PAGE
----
The ancient and sacred Bhimashankar Temple dedicated to Lord Shiva is located among the lush green forests of the Bhimashankar reserve near Pune in Maharashtra. The Temple is also the source of river Bhima. The Bhimashankar Temple is considered to be one of the twelve Jyotirlingas of Lord Shiva in Hindu mythology.
The Temple is one of the five Jyotirlinga Temples located in Maharashtra, the other four being – Sri Vaidyanath in Parli, Sri Nageshwar in Aundha, Sri Grishneshwar near Aurangabad and Sri Tryambakeshwar in Nasik.
The Bhimashankar Temple complex is small but the simple structure with numerous sculptures depicting Gods and Goddesses impart a calm and soothing feeling to the pilgrims. The architecture of the Temple follows the Nagara style and the Hemadpanthi style of construction. The Temple consists of Garbhagriha, Sabhamandap, and the Kurmamandap.
The main door of the Bhimashankar Temple constains solid wood with figures of several gods and goddesses. A huge bell is there at the entrance of the temple. Chimaji Appa, brother of Bajirao Peshwa I gifted this bell. Two large Nandis are also there in the Temple. The one in the front of the sanctum is very old and the other one is new. One can also visit the shrines of Lord Shani, Nandi, Lord Ram and Dutta.
History of Bhimashankar Temple
The original Bhimashankar Temple or the Sanctum dates back to the 13th century. But during several different time periods, renovations and additions improved the temple complex.
According to the belief, in the 13th century, a woodcutter named Bhatirao Lakhadhara discovered the Jyotirlinga when his axe fell hit the tree, the ground started bleeding. The villagers gathered there and offered milk to the tree which stopped the bleeding. The people of the village built a small temple at the site and named it as the Bhimashankar Temple.
Several notable figures like Chhatrapati Shivaji, Peshwa Balaji Vishwanath, and Raghunath Peshwa also regularly visited the shrine and carried out Poojas and renovations. The Diwan of the Peshwas, Nana Phadnavis built the Shikhar of the Bhimashankar Temple.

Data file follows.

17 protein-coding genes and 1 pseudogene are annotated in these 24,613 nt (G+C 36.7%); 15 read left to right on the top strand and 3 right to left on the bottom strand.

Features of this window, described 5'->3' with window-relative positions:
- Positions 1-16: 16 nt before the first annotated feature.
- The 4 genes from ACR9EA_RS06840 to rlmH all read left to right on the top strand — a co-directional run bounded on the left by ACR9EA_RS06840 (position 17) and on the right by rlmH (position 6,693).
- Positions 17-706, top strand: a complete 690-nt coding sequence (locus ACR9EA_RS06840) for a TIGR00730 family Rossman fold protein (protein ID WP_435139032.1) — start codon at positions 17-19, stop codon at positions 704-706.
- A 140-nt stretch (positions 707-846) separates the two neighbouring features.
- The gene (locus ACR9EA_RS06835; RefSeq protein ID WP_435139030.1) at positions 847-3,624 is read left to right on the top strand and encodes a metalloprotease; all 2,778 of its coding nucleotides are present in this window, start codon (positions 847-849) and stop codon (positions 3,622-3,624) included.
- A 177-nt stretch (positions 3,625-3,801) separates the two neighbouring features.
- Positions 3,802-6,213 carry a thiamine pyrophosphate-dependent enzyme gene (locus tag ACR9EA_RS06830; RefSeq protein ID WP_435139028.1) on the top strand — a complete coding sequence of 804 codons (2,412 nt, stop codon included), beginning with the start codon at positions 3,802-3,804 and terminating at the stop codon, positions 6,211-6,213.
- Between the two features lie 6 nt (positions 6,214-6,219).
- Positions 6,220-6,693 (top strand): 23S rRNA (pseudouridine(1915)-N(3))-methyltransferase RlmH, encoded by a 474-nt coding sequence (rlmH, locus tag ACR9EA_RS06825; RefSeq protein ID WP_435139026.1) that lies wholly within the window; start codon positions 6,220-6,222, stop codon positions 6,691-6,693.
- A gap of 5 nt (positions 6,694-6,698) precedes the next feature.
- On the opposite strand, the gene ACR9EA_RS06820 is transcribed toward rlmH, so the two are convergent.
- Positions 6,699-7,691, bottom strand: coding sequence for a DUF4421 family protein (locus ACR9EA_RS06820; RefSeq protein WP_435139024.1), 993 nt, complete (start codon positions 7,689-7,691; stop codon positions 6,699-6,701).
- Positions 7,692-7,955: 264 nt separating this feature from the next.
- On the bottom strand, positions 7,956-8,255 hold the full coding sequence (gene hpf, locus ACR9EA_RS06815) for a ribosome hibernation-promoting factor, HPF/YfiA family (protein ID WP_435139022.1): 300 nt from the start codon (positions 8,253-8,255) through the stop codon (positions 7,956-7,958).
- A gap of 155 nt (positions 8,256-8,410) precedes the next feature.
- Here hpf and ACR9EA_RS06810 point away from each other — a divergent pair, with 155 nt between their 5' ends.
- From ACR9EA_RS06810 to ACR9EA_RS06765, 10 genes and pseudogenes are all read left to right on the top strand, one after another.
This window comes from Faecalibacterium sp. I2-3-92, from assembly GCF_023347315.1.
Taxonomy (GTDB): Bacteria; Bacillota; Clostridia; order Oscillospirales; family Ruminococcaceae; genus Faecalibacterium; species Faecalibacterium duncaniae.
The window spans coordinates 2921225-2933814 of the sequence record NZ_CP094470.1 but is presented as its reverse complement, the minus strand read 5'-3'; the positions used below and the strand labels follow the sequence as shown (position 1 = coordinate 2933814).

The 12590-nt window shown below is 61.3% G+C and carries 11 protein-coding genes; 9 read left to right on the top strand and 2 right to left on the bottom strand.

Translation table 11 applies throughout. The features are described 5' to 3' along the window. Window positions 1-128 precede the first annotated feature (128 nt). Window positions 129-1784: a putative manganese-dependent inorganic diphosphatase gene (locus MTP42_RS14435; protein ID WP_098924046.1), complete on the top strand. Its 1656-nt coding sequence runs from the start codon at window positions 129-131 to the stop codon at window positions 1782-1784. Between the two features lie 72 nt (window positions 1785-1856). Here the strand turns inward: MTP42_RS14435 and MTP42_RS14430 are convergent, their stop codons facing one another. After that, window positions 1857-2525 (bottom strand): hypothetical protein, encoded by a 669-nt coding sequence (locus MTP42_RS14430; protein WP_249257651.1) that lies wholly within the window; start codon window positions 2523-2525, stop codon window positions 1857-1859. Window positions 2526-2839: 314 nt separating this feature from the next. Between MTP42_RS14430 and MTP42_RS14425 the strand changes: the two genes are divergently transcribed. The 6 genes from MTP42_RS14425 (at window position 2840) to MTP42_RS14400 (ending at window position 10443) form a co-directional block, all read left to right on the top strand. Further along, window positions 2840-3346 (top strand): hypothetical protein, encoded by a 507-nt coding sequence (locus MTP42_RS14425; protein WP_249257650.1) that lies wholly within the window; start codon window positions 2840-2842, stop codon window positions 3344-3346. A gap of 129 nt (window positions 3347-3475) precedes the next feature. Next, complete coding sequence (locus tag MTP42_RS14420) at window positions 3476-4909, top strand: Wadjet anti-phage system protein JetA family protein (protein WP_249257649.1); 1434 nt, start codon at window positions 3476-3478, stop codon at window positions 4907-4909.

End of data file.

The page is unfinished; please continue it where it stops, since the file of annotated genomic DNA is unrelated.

The legend of Tripurasura
As per one legend mentioned in the Matsya Puranam and the Shiva Puranam, three demons by the names of Vidyunmali, Tarakaksha, and Viryavana, together known as the Tripurasura demons performed Tapasya and obtained a boon from Lord Brahma. The boon was that the Gods will construct three beautiful cities, each made of Gold, Iron and Silver for demons. All the three forts together will be Tripura. However, the prophecy said that only a single arrow can destroy the city.
Then demons from all over the world came and resided at the palaces. After the initial self-enjoyment, they eventually started troubling the people of the realm. They even misbehaved with Rishis and Maharishis, terrorized the common folk and eventually challenged the Gods. Therefore, Lord Indra accompanied by other Gods went to Lord Brahma to put an end to the Tripura, but Lord Brahma could not help and asked them to request Lord Shiva. Shiva obliged and the war between the Gods and the demons began. He also requested the help of Goddess Parvati and both of them took the form of “Ardha-Narya-Nateshwar” and descended to the Earth.
To destroy the Tripura, Lord Shiva asked Vishwakarma to build a chariot. The chariot had special features. The Goddess Earth (Prithvi) became the chariot, Sun and Moon became the wheels, Lord Brahma became the Sarathi, Mount Meru became the bow, Serpent Vasuki was the bow-string and Lord Vishnu became the arrow. Just as the three cities aligned, Lord Shiva burned them to the ground. Then the Gods requested Lord Shiva to take rest there and make the place his home. Lord Shiva turned himself into a Linga and made the Bhimashankar mountains his home.
Significance of Bhimashankar Temple
The Linga of Lord Shiva is one of the twelve Jyotirlingas in the Hindu mythology. The Jyotirlingas are self-manifested images of Lord Shiva, unlike the Lingas that are installed by humans.
The Bhimashankar Linga occurs at a lower level compared to the ground in the main sanctum. The top of the Linga is divided by a narrow groove in the Linga. Each half of the Linga signifies Lord Shiva and Goddess Parvati. The Lord appears as “Ardhanareeshwara” in the Bhimashankar Temple.
According to beliefs, water flows continuously from the Linga since time immemorial.
The River Bhima is considered sacred by the people because it is believed that the river is actually the perspiration of Lord Shankara (Shiva) after he defeated the demon Tripurasura. A holy dip in the river is believed to relieve ones of their sins.
The Mokshakumd, located behind the Bhimashankar Temple is believed to be the place where the Maharishi Kaushik (another name for the Brahmarishi Vishwamitra) performed penance or Tapasya to please the Gods.
The Temple administration allows pilgrims to conduct Abhishekam and Poojas to the Jyotirlinga by themselves with Marigold and Bilva leaves.